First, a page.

Reprinted from The Jerusalem Post of July 22, 1998


A Dead-end Process

By Joseph Gutnick

Israel can liberate itself from the defeatism and dead-end
of the Oslo process and return to the path of strength.

It is typical of the Labor Party's chronic hubris, not to mention its penchant for wishful thinking, that it still takes pride in the Oslo process. Oslo's main achievement was that it legitimized a terrorist organization responsible for killing more Jews than anyone since Stalin and Hitler.

The PLO was in its death throes in 1993. The Oslo Agreement revived it and gave it a new lease on life. Overnight, the Labor Party killed the chances of reaching an agreement with the local Palestinian population and accomplished the feat of transforming one of the world's most notorious terrorists into an internationally acclaimed dignitary and world statesman.

The late prime minister Yitzhak Rabin described the Oslo agreement as "full of holes." But it is far worse than a defective deal. Oslo put Jerusalem on the chopping block. It triggered terrorist violence of unprecedented dimensions. It transformed the Palestinian "Right of Return" - an unthinkable notion until 1993 - into an acceptable solution.

It raised unrealistic expectations among Israelis and Palestinians, as well as in the Arab world. And worst of all, Oslo let the Palestinians create a military force of 50,000 and made the creation of a Palestinian state west of the Jordan an imminent threat. It raised the level of irredentist passions among Israeli Arabs to a dangerous boiling point.

Some original supporters of Oslo are honest enough to admit their mistake. General Yisrael Tal, a reputed dove, said recently: "When during the Oslo process there was an argument over whether to give them rifles, I said, 'Give them rifles. Give them submachine guns. They do not endanger us.' I was wrong. "When did I understand I was wrong?" he continued. "During the tunnel incident. The Palestinian forces opened fire, shooting to kill at Israeli soldiers. Whoever acts in this manner buries all chances of reconciliation."

Other doves do not have the same courage. In May 1994, Yossi Sarid said, "The test will be in Arafat's ability to convince us that he is doing everything possible to reduce terrorism to a minimum. If the terror incidents are not reduced, we'll know the whole thing is a failure and Arafat will end his career as Jericho's mayor."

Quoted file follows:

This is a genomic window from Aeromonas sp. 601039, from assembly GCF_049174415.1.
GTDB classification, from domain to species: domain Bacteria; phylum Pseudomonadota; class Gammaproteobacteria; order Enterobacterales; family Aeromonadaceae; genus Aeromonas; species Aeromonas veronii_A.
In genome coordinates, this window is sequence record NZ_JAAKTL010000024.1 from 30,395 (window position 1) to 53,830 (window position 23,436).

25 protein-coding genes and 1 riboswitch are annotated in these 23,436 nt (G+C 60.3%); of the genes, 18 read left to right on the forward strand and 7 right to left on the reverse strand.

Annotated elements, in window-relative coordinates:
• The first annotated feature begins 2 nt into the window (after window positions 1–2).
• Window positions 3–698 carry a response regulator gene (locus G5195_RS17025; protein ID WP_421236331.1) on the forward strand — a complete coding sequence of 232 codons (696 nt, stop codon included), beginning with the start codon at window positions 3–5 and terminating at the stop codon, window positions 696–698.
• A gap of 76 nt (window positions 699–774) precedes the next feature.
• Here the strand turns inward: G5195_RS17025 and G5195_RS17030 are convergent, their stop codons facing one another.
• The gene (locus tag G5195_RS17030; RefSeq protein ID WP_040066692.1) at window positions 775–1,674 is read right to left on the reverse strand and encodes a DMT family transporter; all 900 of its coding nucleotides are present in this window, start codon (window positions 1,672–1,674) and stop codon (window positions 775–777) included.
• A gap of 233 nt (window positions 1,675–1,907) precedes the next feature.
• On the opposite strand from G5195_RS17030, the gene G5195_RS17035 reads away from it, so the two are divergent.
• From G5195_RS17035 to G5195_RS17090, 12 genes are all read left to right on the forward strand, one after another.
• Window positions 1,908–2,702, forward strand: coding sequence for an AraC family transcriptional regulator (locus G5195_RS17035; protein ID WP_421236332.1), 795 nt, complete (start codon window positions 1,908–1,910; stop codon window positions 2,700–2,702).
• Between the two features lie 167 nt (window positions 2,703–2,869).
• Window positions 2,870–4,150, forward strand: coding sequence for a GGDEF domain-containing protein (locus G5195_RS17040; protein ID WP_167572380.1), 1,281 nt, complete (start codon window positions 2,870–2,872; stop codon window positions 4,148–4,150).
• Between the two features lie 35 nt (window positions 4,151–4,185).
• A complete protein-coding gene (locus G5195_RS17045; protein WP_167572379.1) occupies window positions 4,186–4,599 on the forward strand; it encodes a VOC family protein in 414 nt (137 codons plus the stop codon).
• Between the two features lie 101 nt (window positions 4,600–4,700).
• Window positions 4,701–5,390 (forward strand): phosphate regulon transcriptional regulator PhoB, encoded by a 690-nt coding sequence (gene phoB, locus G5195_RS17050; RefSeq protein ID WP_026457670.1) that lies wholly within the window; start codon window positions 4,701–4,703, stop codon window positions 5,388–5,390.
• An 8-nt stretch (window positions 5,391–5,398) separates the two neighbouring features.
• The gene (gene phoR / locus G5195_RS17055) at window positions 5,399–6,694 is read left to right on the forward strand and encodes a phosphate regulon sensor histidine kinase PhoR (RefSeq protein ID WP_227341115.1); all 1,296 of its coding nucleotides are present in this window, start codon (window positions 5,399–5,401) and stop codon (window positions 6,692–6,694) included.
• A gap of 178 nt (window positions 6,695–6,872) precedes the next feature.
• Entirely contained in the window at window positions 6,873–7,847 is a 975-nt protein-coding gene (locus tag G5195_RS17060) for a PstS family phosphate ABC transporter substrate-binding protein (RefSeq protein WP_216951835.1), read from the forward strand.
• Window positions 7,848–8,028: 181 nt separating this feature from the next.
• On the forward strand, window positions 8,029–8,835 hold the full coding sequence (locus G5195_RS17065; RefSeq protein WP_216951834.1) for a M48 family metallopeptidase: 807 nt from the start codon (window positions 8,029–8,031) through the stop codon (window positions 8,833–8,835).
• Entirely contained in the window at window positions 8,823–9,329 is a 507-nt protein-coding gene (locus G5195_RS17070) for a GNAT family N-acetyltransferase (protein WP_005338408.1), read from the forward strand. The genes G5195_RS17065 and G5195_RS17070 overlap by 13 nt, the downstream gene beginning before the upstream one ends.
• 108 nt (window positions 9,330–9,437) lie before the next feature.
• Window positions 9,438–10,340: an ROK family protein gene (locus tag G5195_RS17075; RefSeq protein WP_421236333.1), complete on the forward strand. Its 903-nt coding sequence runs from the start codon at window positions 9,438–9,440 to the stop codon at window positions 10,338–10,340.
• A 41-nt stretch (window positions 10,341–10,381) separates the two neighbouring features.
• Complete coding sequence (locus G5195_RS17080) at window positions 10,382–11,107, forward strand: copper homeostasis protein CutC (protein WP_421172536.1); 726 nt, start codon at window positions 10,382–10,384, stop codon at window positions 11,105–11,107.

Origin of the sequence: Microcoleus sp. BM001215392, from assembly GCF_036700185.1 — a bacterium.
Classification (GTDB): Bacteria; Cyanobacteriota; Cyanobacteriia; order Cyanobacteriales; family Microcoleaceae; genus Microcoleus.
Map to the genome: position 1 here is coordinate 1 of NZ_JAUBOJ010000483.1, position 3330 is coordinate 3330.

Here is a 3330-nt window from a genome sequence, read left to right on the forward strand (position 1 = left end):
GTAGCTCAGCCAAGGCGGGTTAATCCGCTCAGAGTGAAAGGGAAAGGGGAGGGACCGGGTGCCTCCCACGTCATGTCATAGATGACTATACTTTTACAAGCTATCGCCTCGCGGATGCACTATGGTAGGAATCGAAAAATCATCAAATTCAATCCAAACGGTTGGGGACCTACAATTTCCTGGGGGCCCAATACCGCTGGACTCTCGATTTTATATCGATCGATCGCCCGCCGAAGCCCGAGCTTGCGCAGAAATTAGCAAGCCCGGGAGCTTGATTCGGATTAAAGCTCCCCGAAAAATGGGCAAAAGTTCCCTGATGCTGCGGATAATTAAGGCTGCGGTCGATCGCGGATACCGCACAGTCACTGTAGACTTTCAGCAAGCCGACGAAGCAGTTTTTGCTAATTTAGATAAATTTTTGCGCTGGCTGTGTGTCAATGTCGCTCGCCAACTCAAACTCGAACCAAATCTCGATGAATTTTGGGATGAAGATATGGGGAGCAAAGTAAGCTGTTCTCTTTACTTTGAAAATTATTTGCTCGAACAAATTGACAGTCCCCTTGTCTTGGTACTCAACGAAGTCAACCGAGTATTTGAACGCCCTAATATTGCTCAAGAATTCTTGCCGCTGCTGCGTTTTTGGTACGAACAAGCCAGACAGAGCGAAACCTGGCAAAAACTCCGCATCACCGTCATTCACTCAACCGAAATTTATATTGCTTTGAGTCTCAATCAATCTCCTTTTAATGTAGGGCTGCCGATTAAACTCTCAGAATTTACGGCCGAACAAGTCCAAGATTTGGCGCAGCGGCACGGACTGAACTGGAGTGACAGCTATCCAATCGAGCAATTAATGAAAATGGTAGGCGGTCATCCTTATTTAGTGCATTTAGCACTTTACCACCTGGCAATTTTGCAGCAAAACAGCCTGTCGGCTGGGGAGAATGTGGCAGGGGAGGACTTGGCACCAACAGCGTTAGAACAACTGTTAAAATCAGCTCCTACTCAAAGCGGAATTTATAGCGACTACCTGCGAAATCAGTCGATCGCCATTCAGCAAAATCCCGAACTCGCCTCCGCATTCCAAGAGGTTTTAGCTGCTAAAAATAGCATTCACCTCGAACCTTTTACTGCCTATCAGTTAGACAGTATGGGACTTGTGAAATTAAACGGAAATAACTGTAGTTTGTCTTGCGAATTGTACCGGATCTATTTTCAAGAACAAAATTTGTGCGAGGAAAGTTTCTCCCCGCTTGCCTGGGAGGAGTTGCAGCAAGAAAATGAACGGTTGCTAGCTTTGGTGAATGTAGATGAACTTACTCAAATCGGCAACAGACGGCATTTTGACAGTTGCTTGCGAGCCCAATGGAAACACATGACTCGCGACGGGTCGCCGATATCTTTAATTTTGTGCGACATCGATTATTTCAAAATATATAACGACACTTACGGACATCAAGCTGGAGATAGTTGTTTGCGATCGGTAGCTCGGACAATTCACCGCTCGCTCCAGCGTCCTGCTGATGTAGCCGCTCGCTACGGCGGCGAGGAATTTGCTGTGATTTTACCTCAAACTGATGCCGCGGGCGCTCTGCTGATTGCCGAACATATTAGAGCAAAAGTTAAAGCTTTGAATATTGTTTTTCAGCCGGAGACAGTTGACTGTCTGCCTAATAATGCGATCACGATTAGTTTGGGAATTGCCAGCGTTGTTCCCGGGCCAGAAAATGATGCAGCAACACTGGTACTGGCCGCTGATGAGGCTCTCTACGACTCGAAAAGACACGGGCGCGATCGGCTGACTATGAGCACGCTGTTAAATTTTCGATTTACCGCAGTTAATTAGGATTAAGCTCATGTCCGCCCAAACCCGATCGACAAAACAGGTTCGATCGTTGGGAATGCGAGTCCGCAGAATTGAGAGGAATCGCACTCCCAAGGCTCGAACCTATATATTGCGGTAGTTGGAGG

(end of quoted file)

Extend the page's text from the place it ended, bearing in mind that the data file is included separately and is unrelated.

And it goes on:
Yet the terrorism continued unabated. Arafat accused units in the Israeli army of collaborating with Islamic Jihad in the slaughter of Israeli soldiers. AND the Sarids and Beilins of this world remained silent. Even when Arafat's own police chief was implicated in terrorist activities against Israelis, the Oslo advocates pressed for more unilateral withdrawals and greater authority for the man they once threatened to relegate to the Jericho municipality. Even now, after watching the way the Palestinian Authority educates seven-year-olds for murder and suicide killings, the Oslo fundamentalists cannot bring themselves to admit error.

The damage is not confined to geopolitics. Oslo split the nation more than any political move since the establishment of the state. Momentous, fateful decisions were taken in secret; historic agreements were forced through the Knesset by a majority of one with bribery and political chicanery, half the nation was treated as enemies, PLO chieftains were hugged and kissed while despised "settlers" were shunned as pariahs.

Oslo finally came to a dead end following the blood-drenched week of suicide bombings in March 1996. It was then that the Jews of Israel realized that the Labor government's bankrupt policies had created an environment that brought the threat of havoc and death into every waking hour of every Jew in Israel.

The Jews of Israel then voted overwhelmingly for Binyamin Netanyahu, in the hope that he would rescue peace from the jaws of Oslo. But the prime minister is still a prisoner of this historic blunder, shackled to an accord which threatens to drain the lifeblood of Israel.

As Israel celebrates its 50th anniversary, it is faced with a difficult choice. It can continue with the Oslo process, subscribing to the wild notions of a "new Middle East," believing in the views of those who thought that the fake revocation of the Palestinian Covenant was "the most important event of the past 100 years." This is the surest way to the creation of a Lebanon in Judea, Samaria and Gaza.

Or it can liberate itself from the defeatism and dead-end of the Oslo process and return to the path of strength as taught by the Lubavitcher Rebbe, Rabbi Menachem Mendel Schneerson, of blessed memory. Remain strong, he wisely encouraged, for only in strength, unity and the unbending commitment to truth will Israel find the true peace and security it deserves. (c) Jerusalem Post 1998


Joseph Gutnick is an Australian businessman appointed by the late Lubavitcher rebbe to be his personal emissary to Israel.

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